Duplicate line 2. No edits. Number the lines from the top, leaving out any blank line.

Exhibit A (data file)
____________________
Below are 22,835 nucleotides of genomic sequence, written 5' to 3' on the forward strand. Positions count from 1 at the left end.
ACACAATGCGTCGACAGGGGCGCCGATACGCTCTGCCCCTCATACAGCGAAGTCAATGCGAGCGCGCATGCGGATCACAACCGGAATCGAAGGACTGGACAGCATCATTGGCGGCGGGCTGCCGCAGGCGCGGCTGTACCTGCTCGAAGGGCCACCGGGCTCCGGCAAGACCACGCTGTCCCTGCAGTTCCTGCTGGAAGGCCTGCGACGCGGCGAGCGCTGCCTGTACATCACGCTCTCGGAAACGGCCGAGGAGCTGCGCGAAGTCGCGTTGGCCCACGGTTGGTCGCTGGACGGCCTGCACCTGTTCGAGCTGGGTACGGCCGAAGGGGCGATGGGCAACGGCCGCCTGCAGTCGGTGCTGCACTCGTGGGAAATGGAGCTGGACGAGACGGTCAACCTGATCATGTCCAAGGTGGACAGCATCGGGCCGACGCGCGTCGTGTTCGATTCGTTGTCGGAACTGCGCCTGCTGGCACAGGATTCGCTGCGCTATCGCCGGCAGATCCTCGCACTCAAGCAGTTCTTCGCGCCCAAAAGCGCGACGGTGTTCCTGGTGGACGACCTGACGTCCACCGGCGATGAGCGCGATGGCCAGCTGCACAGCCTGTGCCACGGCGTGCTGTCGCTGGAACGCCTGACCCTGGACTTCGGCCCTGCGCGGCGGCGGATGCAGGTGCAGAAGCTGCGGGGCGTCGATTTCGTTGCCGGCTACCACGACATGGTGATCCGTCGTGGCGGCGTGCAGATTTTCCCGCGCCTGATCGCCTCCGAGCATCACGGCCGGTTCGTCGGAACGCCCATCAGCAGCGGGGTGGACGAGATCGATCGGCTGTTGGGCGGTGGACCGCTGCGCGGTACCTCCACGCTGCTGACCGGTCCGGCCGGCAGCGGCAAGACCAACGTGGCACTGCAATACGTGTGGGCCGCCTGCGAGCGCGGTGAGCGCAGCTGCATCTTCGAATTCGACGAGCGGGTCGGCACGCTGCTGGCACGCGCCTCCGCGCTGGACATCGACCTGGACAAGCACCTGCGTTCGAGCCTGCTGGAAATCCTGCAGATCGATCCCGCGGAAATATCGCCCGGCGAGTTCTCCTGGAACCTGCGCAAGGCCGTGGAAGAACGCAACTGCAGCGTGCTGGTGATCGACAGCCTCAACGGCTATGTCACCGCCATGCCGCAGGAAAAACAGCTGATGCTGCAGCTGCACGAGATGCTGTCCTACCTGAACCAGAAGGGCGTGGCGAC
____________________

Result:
ACACAATGCGTCGACAGGGGCGCCGATACGCTCTGCCCCTCATACAGCGAAGTCAATGCGAGCGCGCATGCGGATCACAACCGGAATCGAAGGACTGGACAGCATCATTGGCGGCGGGCTGCCGCAGGCGCGGCTGTACCTGCTCGAAGGGCCACCGGGCTCCGGCAAGACCACGCTGTCCCTGCAGTTCCTGCTGGAAGGCCTGCGACGCGGCGAGCGCTGCCTGTACATCACGCTCTCGGAAACGGCCGAGGAGCTGCGCGAAGTCGCGTTGGCCCACGGTTGGTCGCTGGACGGCCTGCACCTGTTCGAGCTGGGTACGGCCGAAGGGGCGATGGGCAACGGCCGCCTGCAGTCGGTGCTGCACTCGTGGGAAATGGAGCTGGACGAGACGGTCAACCTGATCATGTCCAAGGTGGACAGCATCGGGCCGACGCGCGTCGTGTTCGATTCGTTGTCGGAACTGCGCCTGCTGGCACAGGATTCGCTGCGCTATCGCCGGCAGATCCTCGCACTCAAGCAGTTCTTCGCGCCCAAAAGCGCGACGGTGTTCCTGGTGGACGACCTGACGTCCACCGGCGATGAGCGCGATGGCCAGCTGCACAGCCTGTGCCACGGCGTGCTGTCGCTGGAACGCCTGACCCTGGACTTCGGCCCTGCGCGGCGGCGGATGCAGGTGCAGAAGCTGCGGGGCGTCGATTTCGTTGCCGGCTACCACGACATGGTGATCCGTCGTGGCGGCGTGCAGATTTTCCCGCGCCTGATCGCCTCCGAGCATCACGGCCGGTTCGTCGGAACGCCCATCAGCAGCGGGGTGGACGAGATCGATCGGCTGTTGGGCGGTGGACCGCTGCGCGGTACCTCCACGCTGCTGACCGGTCCGGCCGGCAGCGGCAAGACCAACGTGGCACTGCAATACGTGTGGGCCGCCTGCGAGCGCGGTGAGCGCAGCTGCATCTTCGAATTCGACGAGCGGGTCGGCACGCTGCTGGCACGCGCCTCCGCGCTGGACATCGACCTGGACAAGCACCTGCGTTCGAGCCTGCTGGAAATCCTGCAGATCGATCCCGCGGAAATATCGCCCGGCGAGTTCTCCTGGAACCTGCGCAAGGCCGTGGAAGAACGCAACTGCAGCGTGCTGGTGATCGACAGCCTCAACGGCTATGTCACCGCCATGCCGCAGGAAAAACAGCTGATGCTGCAGCTGCACGAGATGCTGTCCTACCTGAACCAGAAGGGCGTGGCGAC